For better or worse, Memorial Day has become synonymous with the beginning of summer in our culture. A day meant to honor those service members who gave their lives for our country has lost much of its somber meaning.


But this year, perhaps, it will be easier to remember.


Because this year, unlike in the recent past, the usual Memorial Day celebrations will either be off-limits or much riskier than ever before. The spread of the new coronavirus means that large gatherings and communal experiences are still discouraged. Perhaps in this new context, the day can regain some of its meaning.


We certainly hope that no one flagrantly disregards public health advice. It would be sadly ironic if a day meant to honor sacrifice for this country became one in which a potentially deadly virus found thousands of new, willing hosts.


However you mark the day, you should remember that the United States has always been special because of its ideals. Yes, it’s easy to see and learn about all the ways in which we fell and fall short of those ideals. But what’s remarkable is the way that those ideals of freedom, justice and the common good persist, the way in which reformers across the spectrum continue to be motivated by the best version of our country.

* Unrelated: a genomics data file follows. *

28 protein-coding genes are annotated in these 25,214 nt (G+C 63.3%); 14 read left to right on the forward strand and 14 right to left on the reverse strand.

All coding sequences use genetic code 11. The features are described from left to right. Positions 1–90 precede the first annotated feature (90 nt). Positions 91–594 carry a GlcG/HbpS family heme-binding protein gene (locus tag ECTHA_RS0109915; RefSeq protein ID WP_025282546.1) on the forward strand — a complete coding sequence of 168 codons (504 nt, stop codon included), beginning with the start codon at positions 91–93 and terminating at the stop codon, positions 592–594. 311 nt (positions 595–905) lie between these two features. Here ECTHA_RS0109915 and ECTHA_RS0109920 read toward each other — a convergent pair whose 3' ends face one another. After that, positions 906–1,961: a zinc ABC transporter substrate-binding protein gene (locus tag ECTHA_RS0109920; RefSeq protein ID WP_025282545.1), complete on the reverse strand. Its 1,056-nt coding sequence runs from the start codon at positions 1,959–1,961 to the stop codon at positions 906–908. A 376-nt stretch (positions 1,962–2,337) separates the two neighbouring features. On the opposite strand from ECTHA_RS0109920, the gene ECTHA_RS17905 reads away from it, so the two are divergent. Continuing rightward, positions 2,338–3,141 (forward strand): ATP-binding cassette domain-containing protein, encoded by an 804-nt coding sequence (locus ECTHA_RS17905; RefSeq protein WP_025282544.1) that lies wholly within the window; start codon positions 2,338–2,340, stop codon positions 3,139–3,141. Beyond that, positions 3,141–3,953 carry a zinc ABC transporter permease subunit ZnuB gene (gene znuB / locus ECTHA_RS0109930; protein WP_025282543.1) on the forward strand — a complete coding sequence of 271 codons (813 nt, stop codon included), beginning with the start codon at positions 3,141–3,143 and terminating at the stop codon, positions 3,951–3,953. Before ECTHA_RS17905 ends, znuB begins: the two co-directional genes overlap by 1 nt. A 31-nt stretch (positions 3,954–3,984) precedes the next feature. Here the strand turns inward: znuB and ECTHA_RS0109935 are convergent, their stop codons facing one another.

Perhaps it’s mostly in our minds. But we all know what we could be, if we work and sacrifice together.


We now face a pandemic where some of these ideals seem to conflict. What is freedom if we can’t go where we want, when we want, and do whatever we care to do? On the other hand, how can we do so if it’s a threat to the general welfare?


The easiest way to square these contradictions, perhaps, is to see our country the way that advocates and activists throughout our history have. That is, our ideals are necessarily sometimes in conflict. We are tugged in opposing directions because these impulses are key to our founding — liberty for individuals, but freedom for the group.


These ideals fluctuate in importance over time. And that’s not a sign of weakness. Instead, like a lithe tree that bends in a storm, it shows that the United States can adapt and survive no matter the context.


Those brave souls we honor today fought for our country — both in quarantine and outside of it.